6 I call on you, my God, for you will answer me;
turn your ear to me and hear my prayer.
7 Show me the wonders of your great love,
you who save by your right hand
those who take refuge in you from their foes.
8 Keep me as the apple of your eye;
hide me in the shadow of your wings
9 from the wicked who are out to destroy me,
from my mortal enemies who surround me.
I can’t imagine having the kind of enemies King David had. He was just barely old enough to serve in the army when Saul tried to pin him to the wall. Then Israel’s first king sent him into the thick of Philistine territory to by asking for foreskins in exchange for his daughter’s hand.
Later in life, he fought battles on every side, but the ones that brought him the most grief were the ones that came from inside the palace. One son raped his sister, and another took revenge. Absalom, the son who’d taken the law into his own hands, usurped the throne, and David was chastised by the army commander when he mourned his son’s death. A third son stepped in while his father was on his death bed and made himself king even though David, following the command of God, had proclaimed Solomon would be the next king.
He had too many wives to make any one his sole confidante. Even when Bathsheba came to inform David another son had taken Solomon’s place, she wasn’t really ensuring David’s orders were carried out or Yahweh’s will was done, she was looking out for her son.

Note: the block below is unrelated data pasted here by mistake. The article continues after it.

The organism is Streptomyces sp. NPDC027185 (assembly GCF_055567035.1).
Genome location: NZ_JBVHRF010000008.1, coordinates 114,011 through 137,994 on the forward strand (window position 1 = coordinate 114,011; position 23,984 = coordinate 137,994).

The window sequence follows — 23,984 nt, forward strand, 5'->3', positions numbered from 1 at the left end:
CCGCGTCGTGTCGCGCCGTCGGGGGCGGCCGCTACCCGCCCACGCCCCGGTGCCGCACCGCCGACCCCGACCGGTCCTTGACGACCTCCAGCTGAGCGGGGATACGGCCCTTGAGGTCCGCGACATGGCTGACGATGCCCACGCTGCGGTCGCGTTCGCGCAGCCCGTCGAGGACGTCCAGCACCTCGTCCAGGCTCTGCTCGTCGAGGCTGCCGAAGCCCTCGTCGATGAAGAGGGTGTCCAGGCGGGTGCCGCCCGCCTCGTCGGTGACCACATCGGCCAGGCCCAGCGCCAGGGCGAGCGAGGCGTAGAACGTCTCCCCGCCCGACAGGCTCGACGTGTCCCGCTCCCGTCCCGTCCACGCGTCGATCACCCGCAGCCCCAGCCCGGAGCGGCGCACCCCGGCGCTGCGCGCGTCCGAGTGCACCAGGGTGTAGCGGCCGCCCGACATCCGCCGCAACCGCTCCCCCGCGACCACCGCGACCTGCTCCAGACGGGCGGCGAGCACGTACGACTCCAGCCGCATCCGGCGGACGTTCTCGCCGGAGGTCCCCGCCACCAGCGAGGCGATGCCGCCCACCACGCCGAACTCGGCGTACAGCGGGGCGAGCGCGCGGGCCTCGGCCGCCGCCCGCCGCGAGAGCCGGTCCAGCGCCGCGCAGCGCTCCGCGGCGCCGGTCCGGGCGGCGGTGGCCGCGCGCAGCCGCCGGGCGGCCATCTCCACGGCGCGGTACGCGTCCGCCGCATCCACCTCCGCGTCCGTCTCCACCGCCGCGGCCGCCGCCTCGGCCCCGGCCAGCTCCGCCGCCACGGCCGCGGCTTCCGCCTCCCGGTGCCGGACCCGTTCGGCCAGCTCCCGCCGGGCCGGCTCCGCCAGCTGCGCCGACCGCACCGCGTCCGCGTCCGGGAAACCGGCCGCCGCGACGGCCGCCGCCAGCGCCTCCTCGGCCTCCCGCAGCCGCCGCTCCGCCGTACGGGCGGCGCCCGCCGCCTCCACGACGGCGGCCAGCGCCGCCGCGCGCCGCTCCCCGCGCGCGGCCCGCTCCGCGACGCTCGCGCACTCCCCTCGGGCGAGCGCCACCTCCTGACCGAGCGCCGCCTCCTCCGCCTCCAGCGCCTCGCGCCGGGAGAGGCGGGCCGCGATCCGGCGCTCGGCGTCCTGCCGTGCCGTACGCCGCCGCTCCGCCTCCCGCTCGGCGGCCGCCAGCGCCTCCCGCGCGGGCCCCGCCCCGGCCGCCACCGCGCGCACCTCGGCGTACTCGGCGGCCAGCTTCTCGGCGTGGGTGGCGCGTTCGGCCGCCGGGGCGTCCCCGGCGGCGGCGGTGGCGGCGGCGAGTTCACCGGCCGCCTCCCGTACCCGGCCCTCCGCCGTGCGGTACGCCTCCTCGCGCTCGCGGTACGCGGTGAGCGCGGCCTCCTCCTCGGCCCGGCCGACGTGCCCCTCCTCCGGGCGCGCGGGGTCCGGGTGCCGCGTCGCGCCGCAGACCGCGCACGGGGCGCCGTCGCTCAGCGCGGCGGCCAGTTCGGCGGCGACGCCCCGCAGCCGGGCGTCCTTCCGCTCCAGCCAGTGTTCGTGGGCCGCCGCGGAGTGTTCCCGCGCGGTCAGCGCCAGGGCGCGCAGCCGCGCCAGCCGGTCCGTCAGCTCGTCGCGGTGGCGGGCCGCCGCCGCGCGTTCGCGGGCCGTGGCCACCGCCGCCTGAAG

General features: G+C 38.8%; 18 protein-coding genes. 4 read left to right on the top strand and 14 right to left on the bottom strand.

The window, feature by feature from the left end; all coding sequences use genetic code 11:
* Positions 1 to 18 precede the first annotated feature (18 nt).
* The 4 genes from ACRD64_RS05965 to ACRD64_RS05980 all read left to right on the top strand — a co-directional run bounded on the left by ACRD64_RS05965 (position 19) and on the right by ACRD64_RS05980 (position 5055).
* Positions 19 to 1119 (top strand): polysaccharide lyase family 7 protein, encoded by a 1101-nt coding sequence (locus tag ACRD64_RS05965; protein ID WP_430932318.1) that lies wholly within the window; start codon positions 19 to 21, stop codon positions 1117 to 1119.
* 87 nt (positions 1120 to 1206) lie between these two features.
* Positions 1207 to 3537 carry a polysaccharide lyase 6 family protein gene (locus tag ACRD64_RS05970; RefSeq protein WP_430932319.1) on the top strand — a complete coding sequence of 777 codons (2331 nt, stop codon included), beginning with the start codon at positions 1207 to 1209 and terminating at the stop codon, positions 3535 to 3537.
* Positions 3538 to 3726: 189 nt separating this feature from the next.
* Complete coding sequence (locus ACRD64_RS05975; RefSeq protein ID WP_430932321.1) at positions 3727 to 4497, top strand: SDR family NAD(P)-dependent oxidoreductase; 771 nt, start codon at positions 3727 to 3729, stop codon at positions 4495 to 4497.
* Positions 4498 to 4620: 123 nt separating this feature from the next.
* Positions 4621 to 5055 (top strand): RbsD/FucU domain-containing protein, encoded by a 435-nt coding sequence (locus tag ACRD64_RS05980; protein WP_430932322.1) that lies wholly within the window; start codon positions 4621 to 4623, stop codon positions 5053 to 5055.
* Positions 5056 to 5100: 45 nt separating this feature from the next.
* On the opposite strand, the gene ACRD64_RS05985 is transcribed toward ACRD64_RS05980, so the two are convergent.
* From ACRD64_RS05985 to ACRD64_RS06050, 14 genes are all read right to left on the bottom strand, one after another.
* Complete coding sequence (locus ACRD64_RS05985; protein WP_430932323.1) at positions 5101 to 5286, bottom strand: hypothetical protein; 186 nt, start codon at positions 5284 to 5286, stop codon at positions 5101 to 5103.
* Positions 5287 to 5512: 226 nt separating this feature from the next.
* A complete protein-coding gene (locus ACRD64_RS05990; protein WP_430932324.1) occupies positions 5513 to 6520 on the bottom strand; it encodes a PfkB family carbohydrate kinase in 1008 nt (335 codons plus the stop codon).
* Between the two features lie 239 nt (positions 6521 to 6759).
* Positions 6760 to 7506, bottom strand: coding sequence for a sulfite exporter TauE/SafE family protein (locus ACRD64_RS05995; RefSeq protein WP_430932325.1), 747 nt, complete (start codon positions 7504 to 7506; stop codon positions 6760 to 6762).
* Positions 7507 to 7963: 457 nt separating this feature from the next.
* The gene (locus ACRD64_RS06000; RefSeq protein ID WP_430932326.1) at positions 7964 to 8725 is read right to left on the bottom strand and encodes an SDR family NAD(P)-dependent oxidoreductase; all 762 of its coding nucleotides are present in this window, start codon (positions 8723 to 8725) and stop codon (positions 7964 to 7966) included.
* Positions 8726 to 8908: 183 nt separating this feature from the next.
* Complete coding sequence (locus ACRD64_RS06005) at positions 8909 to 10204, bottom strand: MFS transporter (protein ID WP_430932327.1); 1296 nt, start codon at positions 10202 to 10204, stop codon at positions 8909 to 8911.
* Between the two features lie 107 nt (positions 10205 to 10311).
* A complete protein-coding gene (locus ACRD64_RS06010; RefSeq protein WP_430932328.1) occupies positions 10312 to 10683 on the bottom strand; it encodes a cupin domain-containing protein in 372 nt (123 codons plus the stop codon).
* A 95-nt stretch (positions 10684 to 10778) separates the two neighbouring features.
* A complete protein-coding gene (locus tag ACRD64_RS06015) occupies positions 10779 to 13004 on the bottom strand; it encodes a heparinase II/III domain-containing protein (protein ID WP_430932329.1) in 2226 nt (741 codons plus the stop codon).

David had no one he could trust completely–except God.
When his enemies chased him around the wilderness, he refused to touch the Lord’s anointed. Even when Saul was within arm’s reach, he trusted God to take care of his enemies.
David’s relationship with God gave him confidence in his prayers. He knew he was precious to His creator. “Keep me as the apple of your eye,” he prayed. David compared himself to the most protected part of the body. He believed God watched him so closely, the eye of God had a reflection of the king in it constantly.
As a mother bird protects her young, David trusted God could and would protect him from those who wanted to take his life.
But we can’t leave the Psalm without asking, “Do I trust God as much as David?”
I praise Jesus that I don’t have to face the adversaries of David. I can count on those who surround me. But because I can trust my family and friends, do I trust God less? Do I call on them in times of trouble before I call on Jesus? Will I allow them to pull me from worship or take my focus away from my Sovereign King?
Having the comforts of the twenty-first century and the love of a good family make it easy to say we trust God completely without being fully committed. And personally, I don’t want to lose everything just to find out if my faith is as strong as I think it is.
I believe a lot of the proof can be found in our commitment to the body of Christ and the effort we put into growing in the faith. Do we attend worship each week, and do we go out of duty or because we love Jesus? Do we study scripture? Are our prayers limited to meals and bedtime or are they a continual conversation with the One who calls us the apple of His eye?
It’s difficult to tell when life is good, but if the trust isn’t there when life is good, we’ll fall apart when life gets hard. Ask Jesus to search deep inside and reveal to you the priorities of your life, so you can be as confident as King David knowing the Almighty saves those who truly take refuge in Him.
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